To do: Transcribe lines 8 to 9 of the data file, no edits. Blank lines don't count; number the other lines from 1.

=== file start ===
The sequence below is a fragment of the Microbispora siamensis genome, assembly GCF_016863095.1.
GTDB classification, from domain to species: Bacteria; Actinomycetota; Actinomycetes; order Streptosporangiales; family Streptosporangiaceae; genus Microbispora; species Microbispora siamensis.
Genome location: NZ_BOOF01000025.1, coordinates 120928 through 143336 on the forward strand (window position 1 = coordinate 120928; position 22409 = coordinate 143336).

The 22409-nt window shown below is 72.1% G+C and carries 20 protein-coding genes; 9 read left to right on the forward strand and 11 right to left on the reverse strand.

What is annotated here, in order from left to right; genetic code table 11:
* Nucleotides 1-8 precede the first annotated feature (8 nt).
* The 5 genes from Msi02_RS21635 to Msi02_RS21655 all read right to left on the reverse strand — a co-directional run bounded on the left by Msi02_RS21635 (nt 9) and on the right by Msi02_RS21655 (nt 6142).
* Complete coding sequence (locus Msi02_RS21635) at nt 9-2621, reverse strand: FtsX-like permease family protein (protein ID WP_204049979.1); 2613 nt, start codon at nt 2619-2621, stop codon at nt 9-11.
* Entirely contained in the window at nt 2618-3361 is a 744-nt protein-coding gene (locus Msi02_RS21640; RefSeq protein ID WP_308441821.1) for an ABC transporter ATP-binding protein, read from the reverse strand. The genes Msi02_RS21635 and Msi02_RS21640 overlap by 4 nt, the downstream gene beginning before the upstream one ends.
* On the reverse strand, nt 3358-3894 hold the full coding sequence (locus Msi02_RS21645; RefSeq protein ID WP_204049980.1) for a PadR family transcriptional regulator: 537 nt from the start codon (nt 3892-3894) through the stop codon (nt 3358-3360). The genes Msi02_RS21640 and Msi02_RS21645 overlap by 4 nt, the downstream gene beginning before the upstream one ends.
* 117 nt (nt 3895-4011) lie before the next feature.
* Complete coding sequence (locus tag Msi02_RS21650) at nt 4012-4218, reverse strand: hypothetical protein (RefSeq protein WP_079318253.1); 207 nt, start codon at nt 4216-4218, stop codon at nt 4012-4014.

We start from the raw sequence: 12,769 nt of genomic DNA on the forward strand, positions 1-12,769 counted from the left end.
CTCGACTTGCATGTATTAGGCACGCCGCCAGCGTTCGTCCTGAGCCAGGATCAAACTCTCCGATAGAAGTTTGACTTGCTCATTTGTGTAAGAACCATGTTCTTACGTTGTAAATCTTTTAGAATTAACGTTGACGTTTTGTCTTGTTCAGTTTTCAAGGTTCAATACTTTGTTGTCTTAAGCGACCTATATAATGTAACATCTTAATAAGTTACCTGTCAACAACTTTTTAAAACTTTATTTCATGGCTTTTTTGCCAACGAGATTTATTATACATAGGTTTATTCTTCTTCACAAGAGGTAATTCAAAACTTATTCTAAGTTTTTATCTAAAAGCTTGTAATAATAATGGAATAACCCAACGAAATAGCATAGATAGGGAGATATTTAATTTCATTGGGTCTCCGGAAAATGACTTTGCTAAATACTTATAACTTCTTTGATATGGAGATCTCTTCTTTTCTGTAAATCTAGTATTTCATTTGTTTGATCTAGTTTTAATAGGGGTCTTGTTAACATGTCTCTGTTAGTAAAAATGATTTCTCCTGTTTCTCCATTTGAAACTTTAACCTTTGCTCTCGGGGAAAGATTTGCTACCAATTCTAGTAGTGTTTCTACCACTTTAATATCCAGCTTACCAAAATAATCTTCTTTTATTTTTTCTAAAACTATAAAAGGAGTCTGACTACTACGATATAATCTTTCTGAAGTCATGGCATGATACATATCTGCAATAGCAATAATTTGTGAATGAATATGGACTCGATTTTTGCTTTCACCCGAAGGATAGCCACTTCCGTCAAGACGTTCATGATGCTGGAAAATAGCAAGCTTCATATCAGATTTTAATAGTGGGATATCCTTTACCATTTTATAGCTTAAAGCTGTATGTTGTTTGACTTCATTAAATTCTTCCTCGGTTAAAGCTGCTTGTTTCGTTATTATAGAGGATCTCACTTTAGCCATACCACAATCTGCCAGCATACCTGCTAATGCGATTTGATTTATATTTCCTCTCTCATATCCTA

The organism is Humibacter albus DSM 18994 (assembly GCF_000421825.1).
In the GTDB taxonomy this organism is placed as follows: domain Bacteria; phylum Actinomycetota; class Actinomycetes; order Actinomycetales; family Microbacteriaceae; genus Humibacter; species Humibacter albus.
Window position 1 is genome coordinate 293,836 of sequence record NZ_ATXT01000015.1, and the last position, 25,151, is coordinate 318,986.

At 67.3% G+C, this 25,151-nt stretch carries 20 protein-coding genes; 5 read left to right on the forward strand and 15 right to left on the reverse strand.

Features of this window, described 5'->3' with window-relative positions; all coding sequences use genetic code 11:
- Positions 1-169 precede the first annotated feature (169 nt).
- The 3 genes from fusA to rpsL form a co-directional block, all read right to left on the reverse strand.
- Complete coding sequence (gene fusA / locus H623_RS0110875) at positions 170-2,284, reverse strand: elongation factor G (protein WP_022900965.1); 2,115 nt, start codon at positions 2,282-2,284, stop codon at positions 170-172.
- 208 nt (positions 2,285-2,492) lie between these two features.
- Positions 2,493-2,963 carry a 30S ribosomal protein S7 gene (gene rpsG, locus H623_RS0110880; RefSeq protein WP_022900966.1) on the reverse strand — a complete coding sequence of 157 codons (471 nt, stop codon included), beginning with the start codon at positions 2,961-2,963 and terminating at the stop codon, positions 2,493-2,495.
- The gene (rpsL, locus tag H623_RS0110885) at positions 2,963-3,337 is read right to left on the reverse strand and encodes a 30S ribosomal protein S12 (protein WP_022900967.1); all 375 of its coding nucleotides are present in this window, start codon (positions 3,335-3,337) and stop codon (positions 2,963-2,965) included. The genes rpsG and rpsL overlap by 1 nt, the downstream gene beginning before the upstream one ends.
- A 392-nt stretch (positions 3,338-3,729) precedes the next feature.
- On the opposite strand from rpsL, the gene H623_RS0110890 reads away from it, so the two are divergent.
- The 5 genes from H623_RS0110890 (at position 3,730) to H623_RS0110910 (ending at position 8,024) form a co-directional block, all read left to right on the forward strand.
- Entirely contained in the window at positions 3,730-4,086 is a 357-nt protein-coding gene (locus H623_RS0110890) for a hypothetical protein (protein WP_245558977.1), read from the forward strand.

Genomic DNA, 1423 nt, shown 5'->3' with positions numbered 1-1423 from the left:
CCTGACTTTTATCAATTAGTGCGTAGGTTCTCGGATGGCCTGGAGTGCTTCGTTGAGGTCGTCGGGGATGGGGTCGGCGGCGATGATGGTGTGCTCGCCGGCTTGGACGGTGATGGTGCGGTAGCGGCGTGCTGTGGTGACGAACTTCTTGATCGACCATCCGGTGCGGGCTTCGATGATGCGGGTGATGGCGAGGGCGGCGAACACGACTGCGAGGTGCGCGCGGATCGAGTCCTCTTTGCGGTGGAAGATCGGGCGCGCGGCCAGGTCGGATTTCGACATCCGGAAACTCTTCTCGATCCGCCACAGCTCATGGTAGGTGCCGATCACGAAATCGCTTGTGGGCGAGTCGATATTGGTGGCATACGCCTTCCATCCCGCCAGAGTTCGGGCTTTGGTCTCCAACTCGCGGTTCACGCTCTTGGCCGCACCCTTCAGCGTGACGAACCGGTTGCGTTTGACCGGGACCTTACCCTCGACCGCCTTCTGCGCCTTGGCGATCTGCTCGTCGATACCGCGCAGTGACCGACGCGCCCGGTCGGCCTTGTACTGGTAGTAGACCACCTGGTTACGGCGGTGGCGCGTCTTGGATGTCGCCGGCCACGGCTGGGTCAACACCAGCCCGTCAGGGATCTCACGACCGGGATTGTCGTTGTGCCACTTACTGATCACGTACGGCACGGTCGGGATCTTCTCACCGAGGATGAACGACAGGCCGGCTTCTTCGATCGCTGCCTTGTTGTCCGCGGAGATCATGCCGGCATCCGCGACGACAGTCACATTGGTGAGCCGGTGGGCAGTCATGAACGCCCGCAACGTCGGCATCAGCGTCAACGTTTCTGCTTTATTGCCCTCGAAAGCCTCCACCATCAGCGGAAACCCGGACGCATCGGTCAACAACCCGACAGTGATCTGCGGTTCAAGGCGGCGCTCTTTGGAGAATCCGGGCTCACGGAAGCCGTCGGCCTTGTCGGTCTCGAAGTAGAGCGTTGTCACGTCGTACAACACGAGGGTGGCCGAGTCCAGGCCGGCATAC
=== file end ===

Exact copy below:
* Complete coding sequence (locus Msi02_RS21635) at nt 9-2621, reverse strand: FtsX-like permease family protein (protein ID WP_204049979.1); 2613 nt, start codon at nt 2619-2621, stop codon at nt 9-11.
* Entirely contained in the window at nt 2618-3361 is a 744-nt protein-coding gene (locus Msi02_RS21640; RefSeq protein ID WP_308441821.1) for an ABC transporter ATP-binding protein, read from the reverse strand. The genes Msi02_RS21635 and Msi02_RS21640 overlap by 4 nt, the downstream gene beginning before the upstream one ends.